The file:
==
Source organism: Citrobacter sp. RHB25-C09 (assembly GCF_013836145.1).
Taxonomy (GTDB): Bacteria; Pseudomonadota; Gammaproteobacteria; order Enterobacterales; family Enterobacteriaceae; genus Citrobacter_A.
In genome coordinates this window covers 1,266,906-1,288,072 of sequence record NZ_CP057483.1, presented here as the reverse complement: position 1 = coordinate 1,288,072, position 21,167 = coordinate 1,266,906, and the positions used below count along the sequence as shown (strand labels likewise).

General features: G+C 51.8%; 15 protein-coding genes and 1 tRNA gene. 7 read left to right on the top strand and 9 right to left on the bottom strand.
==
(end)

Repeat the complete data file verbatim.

Source organism: Citrobacter sp. RHB25-C09 (assembly GCF_013836145.1).
Taxonomy (GTDB): Bacteria; Pseudomonadota; Gammaproteobacteria; order Enterobacterales; family Enterobacteriaceae; genus Citrobacter_A.
In genome coordinates this window covers 1,266,906-1,288,072 of sequence record NZ_CP057483.1, presented here as the reverse complement: position 1 = coordinate 1,288,072, position 21,167 = coordinate 1,266,906, and the positions used below count along the sequence as shown (strand labels likewise).

General features: G+C 51.8%; 15 protein-coding genes and 1 tRNA gene. 7 read left to right on the top strand and 9 right to left on the bottom strand.